RENO (KRON) — Police have identified the man who was killed by SWAT after taking a woman hostage and opening fire on a downtown Reno street from the eighth floor of a condominium.
Police say 30-year-old Lucas Stone of Reno may have been hallucinating Tuesday when he fired shots from the eighth floor of the condominium near the main casino drag.
Sparks Police Lt. Michael Keating said preliminary findings suggest he was shooting at subjects that didn’t exist.
The Washoe County medical examiner identified Stone but did not release any other details about his death.
The Reno Gazette-Journal reports he moved from Sacramento to a Reno apartment within the past year and recently divorced.
Just before 7 p.m. Tuesday, law enforcement received reports of an active shooter in downtown Reno at The Montage condominiums on North Sierra Street.
Stone had barricaded himself inside of the condo with a hostage, who Stone apparently knew.
The woman was not hurt and no one else was seriously injured.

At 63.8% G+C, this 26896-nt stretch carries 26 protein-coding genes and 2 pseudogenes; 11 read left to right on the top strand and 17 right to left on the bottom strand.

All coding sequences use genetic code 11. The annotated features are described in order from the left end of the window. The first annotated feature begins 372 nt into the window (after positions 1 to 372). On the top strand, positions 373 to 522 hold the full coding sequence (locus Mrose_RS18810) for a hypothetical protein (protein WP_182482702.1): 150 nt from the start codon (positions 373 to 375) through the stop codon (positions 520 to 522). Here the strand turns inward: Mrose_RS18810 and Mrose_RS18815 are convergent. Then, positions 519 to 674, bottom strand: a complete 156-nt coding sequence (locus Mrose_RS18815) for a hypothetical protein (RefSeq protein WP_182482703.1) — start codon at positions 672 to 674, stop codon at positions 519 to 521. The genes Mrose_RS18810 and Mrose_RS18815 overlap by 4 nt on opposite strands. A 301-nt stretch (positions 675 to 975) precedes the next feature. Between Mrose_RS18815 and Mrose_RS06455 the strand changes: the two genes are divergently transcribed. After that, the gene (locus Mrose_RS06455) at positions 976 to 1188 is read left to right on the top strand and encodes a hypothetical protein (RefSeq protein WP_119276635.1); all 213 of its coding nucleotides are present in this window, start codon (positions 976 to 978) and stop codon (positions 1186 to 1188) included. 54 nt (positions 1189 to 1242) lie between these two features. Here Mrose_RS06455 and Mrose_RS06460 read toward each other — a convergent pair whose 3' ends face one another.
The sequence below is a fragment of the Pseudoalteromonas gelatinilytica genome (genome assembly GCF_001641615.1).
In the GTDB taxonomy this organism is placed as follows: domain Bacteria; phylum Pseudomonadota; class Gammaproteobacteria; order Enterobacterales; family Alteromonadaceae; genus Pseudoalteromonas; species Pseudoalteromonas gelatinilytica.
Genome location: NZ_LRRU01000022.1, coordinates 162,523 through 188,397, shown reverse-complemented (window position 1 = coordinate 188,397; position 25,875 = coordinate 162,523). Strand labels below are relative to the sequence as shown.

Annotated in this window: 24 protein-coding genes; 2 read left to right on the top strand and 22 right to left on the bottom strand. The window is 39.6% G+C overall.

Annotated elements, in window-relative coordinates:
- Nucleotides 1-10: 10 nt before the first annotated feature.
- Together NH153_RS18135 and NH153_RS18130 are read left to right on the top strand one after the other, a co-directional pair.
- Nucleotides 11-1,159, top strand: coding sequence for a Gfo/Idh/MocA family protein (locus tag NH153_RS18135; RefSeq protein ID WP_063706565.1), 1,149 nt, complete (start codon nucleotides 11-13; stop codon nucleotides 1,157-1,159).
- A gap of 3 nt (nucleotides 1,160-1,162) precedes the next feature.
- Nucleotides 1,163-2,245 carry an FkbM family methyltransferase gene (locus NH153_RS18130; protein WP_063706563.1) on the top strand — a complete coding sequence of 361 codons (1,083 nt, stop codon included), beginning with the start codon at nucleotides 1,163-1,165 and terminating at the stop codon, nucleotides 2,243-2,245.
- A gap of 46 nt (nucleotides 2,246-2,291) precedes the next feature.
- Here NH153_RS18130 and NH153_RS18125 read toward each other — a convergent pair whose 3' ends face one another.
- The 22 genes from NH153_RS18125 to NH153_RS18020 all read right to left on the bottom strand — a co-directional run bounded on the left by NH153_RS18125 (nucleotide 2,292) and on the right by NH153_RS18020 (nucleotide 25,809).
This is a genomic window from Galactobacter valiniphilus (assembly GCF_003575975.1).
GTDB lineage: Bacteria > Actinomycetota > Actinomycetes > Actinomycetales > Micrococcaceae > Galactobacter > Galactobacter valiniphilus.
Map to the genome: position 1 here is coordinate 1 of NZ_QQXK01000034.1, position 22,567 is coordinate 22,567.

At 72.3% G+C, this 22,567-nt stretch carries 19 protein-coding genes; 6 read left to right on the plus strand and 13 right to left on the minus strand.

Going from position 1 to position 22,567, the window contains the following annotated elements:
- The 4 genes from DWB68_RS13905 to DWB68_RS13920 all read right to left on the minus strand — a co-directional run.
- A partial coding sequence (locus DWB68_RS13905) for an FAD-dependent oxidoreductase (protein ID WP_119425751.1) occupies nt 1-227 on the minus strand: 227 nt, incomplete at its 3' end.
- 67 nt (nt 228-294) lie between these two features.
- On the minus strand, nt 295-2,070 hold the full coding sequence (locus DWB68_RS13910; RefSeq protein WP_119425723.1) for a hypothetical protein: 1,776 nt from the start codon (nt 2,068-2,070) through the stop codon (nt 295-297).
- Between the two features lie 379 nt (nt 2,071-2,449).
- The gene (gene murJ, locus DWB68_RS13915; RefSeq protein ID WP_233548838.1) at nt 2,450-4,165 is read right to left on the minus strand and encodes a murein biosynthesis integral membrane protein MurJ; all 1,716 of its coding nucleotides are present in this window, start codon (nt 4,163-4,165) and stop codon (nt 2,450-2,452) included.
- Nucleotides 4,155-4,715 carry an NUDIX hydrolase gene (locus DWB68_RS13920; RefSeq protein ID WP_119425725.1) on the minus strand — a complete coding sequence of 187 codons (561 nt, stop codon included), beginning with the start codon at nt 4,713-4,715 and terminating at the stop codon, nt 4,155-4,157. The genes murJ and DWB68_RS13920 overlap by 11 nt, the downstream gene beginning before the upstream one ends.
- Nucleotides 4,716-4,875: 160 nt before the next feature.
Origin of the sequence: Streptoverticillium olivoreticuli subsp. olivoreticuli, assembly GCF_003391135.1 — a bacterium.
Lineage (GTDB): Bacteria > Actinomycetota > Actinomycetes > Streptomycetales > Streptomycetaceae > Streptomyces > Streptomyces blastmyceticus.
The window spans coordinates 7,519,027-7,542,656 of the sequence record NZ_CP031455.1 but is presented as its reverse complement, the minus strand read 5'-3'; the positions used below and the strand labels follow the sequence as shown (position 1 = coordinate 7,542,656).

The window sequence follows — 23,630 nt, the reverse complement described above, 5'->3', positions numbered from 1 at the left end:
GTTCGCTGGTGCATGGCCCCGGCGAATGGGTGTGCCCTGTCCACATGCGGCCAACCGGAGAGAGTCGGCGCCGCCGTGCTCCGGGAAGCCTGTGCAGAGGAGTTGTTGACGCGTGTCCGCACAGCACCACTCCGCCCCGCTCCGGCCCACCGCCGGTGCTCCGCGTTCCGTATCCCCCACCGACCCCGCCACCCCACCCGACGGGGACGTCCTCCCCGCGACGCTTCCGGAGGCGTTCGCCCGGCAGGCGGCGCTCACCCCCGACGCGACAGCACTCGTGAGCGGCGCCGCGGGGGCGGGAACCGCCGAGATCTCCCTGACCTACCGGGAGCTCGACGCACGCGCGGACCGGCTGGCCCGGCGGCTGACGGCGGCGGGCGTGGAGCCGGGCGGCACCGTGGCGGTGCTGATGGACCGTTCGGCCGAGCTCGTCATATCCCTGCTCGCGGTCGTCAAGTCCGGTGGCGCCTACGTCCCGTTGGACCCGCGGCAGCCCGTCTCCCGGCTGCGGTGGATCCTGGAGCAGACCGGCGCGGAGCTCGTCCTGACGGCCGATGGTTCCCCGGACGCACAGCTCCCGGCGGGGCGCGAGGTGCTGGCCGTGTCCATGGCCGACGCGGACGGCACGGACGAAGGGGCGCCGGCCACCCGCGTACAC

Police Chief Jason Soto said there was no indication the gunman had planned the attack.
Authorities say they don’t know if the shooter was aiming at anyone in the street but he fired dozens of shots over a 20-minute period.
The shooting stirred initial fears of another massacre like the one in Las Vegas, where a man killed 58 people and wounded hundreds of others from the 32nd floor of a hotel-casino.
Stephen Paddock, the Las Vegas gunman, had owned a unit at the same Montage condo complex in Reno where the shots were fired. Records show he sold the property located a block off the main casino drag in December 2016.
Deputy Police Chief Tom Robinson said police don’t know if the Reno shooter may have been a copycat. He said a motive had not been established.
It was not clear if the shooter or the hostage lived in the Montage building. Robinson said the two appeared to have “a domestic relationship, I just don’t know the extent of the relationship.”
Karl Fiebiger, a seventh-floor resident, quickly left his condominium after police told him they had secured the seventh, ninth and ground floors of the tower. Police told him the shooter was on the eighth floor and they worried stray bullets could penetrate windows and floors.
“Honestly I knew the shooter was close, I could feel the windows vibrate, I could hear things falling from walls,” Fiebiger told the Gazette-Journal. “So I was pretty glad to evacuate because I knew I wasn’t in the safest situation if bullets started flying.”
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